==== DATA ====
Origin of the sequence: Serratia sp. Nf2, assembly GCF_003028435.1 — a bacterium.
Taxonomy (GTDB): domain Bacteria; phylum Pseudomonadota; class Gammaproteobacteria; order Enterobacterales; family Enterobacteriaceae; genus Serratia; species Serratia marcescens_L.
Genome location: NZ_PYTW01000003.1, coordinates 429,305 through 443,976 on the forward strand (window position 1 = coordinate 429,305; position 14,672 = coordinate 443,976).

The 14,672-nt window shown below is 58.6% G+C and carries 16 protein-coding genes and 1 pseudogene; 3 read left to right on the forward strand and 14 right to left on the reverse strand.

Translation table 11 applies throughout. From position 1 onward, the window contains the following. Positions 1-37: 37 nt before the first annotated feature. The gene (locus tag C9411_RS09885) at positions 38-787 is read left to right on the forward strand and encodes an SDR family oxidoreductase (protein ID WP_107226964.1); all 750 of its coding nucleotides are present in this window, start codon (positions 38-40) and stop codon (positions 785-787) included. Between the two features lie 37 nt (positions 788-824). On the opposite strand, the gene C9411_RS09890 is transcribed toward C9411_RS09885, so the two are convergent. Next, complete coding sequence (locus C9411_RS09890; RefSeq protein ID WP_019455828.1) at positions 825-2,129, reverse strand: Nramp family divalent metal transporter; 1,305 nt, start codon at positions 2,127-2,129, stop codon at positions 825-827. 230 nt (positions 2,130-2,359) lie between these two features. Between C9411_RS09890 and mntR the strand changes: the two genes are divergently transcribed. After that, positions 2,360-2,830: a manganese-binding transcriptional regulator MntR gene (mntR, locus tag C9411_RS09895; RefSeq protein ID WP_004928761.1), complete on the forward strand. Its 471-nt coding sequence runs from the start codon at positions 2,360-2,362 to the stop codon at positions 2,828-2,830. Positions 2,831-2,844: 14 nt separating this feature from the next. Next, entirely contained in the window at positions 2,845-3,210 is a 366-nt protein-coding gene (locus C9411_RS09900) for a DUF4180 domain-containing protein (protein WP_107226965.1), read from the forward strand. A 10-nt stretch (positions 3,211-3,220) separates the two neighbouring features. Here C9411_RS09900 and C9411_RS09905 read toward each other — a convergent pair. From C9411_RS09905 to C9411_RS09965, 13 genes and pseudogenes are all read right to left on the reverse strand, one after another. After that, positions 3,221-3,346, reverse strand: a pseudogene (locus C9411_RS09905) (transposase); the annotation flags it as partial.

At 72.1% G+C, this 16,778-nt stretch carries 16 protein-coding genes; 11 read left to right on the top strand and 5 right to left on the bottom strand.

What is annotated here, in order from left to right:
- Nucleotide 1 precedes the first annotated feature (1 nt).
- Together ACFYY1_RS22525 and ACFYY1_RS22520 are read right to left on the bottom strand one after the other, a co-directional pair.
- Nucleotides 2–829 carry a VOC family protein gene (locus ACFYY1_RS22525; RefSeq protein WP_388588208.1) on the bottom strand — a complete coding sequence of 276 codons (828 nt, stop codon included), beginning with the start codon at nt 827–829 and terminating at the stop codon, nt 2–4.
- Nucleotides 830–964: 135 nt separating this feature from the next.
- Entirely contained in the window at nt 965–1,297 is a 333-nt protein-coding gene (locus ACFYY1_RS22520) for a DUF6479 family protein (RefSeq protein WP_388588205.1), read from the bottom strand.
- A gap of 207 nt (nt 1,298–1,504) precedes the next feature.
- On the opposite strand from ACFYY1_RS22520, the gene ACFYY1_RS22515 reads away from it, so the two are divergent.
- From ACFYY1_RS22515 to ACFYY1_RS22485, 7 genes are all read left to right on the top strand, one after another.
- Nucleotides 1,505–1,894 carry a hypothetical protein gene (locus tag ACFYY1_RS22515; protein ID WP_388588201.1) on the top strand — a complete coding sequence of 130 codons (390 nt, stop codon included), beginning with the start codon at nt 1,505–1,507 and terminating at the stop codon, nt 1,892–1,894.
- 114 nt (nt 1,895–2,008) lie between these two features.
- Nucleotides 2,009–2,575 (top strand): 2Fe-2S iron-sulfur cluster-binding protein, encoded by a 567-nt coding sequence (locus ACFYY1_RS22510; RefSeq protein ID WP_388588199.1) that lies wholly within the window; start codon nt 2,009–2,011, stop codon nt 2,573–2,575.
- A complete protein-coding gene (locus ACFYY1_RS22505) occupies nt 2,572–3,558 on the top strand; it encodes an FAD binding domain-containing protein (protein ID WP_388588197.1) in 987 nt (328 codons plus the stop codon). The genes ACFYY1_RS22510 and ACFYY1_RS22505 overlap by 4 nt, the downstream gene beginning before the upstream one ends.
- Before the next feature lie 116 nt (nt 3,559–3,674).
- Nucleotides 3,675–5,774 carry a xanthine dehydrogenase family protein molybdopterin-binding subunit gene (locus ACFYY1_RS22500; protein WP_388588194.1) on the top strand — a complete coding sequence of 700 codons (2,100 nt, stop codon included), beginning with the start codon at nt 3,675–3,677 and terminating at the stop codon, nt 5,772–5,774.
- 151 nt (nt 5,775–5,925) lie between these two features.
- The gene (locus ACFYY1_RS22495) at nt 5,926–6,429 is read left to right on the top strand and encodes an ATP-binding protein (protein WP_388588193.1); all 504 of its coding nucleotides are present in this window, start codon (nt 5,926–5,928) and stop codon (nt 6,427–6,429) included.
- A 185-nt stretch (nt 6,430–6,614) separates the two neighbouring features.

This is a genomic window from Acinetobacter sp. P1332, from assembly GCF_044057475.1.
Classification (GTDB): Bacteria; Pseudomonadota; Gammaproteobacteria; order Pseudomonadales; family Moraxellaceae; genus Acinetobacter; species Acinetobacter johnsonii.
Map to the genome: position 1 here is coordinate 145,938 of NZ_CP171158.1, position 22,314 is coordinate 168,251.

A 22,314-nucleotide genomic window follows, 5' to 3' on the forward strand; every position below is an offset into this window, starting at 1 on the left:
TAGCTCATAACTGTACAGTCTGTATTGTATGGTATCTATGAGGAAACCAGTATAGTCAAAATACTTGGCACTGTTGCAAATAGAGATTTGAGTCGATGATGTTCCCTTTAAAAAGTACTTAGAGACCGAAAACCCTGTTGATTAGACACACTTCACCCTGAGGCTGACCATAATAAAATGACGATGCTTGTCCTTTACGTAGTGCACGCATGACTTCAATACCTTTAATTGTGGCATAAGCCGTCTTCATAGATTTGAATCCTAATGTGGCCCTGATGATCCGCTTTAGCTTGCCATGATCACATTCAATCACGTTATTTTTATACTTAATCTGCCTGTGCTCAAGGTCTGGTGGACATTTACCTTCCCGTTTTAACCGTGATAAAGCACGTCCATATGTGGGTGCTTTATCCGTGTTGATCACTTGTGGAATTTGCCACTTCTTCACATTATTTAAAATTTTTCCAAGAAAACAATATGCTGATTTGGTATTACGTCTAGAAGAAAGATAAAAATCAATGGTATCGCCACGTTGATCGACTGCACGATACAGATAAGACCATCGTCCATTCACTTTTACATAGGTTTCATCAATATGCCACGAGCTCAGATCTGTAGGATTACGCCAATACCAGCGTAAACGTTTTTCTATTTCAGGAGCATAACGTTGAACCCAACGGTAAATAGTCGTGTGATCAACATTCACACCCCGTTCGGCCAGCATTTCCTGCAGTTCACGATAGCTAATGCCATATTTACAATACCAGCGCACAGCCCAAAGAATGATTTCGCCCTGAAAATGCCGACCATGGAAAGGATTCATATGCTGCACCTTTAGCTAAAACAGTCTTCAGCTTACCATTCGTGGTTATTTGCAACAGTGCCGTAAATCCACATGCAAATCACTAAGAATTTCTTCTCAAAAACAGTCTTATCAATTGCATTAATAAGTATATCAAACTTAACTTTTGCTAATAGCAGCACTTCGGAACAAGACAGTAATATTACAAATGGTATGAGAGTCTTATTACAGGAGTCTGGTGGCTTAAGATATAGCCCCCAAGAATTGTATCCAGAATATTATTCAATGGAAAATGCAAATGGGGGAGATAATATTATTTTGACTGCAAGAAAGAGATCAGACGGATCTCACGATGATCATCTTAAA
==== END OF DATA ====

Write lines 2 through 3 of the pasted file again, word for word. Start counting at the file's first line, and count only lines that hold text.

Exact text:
Taxonomy (GTDB): domain Bacteria; phylum Pseudomonadota; class Gammaproteobacteria; order Enterobacterales; family Enterobacteriaceae; genus Serratia; species Serratia marcescens_L.
Genome location: NZ_PYTW01000003.1, coordinates 429,305 through 443,976 on the forward strand (window position 1 = coordinate 429,305; position 14,672 = coordinate 443,976).